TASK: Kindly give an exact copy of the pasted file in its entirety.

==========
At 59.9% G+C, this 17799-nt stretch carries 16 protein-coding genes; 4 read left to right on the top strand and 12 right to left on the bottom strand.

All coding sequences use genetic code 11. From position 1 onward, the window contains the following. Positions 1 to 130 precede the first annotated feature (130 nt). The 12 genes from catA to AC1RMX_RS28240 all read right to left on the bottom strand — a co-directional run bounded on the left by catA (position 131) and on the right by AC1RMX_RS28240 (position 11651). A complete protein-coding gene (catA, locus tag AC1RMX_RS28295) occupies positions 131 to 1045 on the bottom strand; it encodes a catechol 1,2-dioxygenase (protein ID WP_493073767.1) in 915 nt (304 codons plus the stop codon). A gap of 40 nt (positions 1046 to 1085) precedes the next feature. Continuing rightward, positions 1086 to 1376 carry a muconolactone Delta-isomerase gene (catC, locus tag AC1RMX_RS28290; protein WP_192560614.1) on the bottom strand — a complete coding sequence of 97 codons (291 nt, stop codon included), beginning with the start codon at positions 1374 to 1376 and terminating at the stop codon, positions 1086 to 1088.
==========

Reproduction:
At 59.9% G+C, this 17799-nt stretch carries 16 protein-coding genes; 4 read left to right on the top strand and 12 right to left on the bottom strand.

All coding sequences use genetic code 11. From position 1 onward, the window contains the following. Positions 1 to 130 precede the first annotated feature (130 nt). The 12 genes from catA to AC1RMX_RS28240 all read right to left on the bottom strand — a co-directional run bounded on the left by catA (position 131) and on the right by AC1RMX_RS28240 (position 11651). A complete protein-coding gene (catA, locus tag AC1RMX_RS28295) occupies positions 131 to 1045 on the bottom strand; it encodes a catechol 1,2-dioxygenase (protein ID WP_493073767.1) in 915 nt (304 codons plus the stop codon). A gap of 40 nt (positions 1046 to 1085) precedes the next feature. Continuing rightward, positions 1086 to 1376 carry a muconolactone Delta-isomerase gene (catC, locus tag AC1RMX_RS28290; protein WP_192560614.1) on the bottom strand — a complete coding sequence of 97 codons (291 nt, stop codon included), beginning with the start codon at positions 1374 to 1376 and terminating at the stop codon, positions 1086 to 1088.